Insiders suggest that seasoned executives at the studio have chafed under the prospect of an outsider calling the shots at an operation that was viewed as well-oiled before her arrival at the studio in November, 2014.
Snider’s hire, orchestrated by Fox supreme leader Rupert Murdoch, suffered from awkward timing. She joined Fox at the end of a year when the studio had won the box office wars for the first time in three decades with a record $3 billion in global ticket sales. Although Gianopulos announced Snider’s hiring and publicly embraced it, he and his lieutenants privately were mystified by her appointment, believing that the studio was running smoothly, sources said.
Even as she was brought on board, a press account quoted an unnamed studio executive asking “Why do we need her?” If more evidence was needed that not everyone wanted a spot on Team Stacey, it came with the revelation that Fox veteran Gabler had no intention of changing the terms of her contract that stipulated she reported directly to Gianopulos.
Snider told people that she would take a year to study the Fox system and ease her way into leadership. She didn’t want to threaten “the finest group of executives and filmmakers in the business,” as she described the Fox incumbents.
Snider has since been scrambling to find an open seat at the Fox table. From the get-go and into recent weeks, Snider has complained to agents and business associates that her role at Fox was undefined and that her underlings have made it difficult for her to assert herself. But, some insiders view that as Snider unfairly playing the victim rather than being more proactive in landing big projects and making her own mark. Some suggest that perhaps Snider’s lack of assertiveness is a function of her simply biding her time and choosing not to step on her colleagues’ toes, believing that she was poised to replace Gianopulos as head of the studio.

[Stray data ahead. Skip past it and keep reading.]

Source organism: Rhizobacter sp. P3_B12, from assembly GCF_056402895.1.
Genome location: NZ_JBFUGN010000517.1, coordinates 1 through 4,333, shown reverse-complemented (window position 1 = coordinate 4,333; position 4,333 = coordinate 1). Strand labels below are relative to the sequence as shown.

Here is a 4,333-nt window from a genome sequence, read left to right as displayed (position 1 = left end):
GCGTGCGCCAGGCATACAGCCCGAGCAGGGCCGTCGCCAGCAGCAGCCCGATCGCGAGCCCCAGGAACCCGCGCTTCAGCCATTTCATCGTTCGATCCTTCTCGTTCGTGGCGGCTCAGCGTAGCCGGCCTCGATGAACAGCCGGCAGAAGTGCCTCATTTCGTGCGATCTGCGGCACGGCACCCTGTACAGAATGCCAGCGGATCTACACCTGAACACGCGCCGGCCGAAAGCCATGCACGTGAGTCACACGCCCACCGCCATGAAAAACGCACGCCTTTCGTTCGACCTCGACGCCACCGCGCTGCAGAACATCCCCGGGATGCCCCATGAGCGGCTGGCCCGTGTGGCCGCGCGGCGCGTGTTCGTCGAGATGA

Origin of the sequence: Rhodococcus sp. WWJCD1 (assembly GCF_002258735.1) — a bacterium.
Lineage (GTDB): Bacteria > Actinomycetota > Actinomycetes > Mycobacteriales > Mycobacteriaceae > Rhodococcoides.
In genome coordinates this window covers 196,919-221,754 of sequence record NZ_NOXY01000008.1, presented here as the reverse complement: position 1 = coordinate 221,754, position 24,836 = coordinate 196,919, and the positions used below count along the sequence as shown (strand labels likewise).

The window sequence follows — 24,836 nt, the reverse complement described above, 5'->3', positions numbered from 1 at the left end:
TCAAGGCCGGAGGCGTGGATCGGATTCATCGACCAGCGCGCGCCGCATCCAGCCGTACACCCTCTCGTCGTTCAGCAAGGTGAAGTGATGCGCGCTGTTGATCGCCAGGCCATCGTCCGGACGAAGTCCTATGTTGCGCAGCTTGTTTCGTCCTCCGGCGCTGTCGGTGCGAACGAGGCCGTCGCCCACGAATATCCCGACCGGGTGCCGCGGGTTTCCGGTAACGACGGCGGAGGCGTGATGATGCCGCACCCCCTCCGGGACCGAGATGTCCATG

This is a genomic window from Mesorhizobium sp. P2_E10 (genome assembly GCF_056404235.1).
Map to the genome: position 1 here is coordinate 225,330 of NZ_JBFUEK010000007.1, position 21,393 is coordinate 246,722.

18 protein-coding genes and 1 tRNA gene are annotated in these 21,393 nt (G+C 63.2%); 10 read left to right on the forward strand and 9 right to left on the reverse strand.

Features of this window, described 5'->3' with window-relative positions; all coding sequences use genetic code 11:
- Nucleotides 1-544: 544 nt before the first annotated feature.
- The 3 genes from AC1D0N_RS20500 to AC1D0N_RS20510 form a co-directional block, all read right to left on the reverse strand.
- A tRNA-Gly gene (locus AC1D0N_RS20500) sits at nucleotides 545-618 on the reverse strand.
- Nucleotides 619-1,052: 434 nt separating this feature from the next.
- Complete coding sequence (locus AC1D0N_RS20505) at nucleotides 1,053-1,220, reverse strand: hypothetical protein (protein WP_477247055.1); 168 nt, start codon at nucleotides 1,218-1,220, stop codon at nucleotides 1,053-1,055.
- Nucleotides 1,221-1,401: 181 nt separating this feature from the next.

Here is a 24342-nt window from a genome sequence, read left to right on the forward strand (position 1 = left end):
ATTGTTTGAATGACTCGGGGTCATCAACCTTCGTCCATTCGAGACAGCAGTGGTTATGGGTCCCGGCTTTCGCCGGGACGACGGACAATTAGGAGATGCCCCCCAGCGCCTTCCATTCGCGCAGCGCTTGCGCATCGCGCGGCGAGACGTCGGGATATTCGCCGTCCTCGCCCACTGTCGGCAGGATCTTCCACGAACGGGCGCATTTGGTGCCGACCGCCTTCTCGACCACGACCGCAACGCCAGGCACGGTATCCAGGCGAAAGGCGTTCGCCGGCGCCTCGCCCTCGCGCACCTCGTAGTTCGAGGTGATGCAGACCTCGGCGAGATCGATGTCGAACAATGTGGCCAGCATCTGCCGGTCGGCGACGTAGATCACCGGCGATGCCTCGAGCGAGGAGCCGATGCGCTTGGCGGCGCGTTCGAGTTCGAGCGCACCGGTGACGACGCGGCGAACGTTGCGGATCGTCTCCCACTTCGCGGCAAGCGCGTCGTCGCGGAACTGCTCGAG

“She was hired by Rupert Murdoch and brought here without a mandate,” said one Fox executive, who declined to be named discussing corporate intrigue that he described as “a minefield.” “She has certain allies who support her. But there is speculation and great fear within this organization that the Murdochs may be unaware (that) she (was) able to sell them a bill of goods that she cannot deliver.”
Rupert Murdoch and his sons and heirs James and Lachlan, who now oversee Fox, declined interview requests.
People at Fox said Gianopulos loves his job and has mixed feelings about being replaced. Some found a parallel in Warner Bros. president Alan Horn’s departure as head of the studio, in favor of a younger generation of managers when Time Warner CEO Jeff Bewkes pulled the cord on his highly successful 12-year run. (Warner’s has bogged down since the 2011 change, while Horn has soared in his new job atop Disney’s film studio, which consistently finishes at, or near, the top of the box office standings.
Gianopulos has been a strong leader from his earlier days building the studio’s international business into the industry gold standard to his 16 years at the helm of Fox and the studio has scored big with hits like “Avatar,” “Deadpool,” “The Martian” and the “X-Men” films. He has guided Fox amidst massive industry changes and technological disruption as the studio’s conduit to Silicon Valley.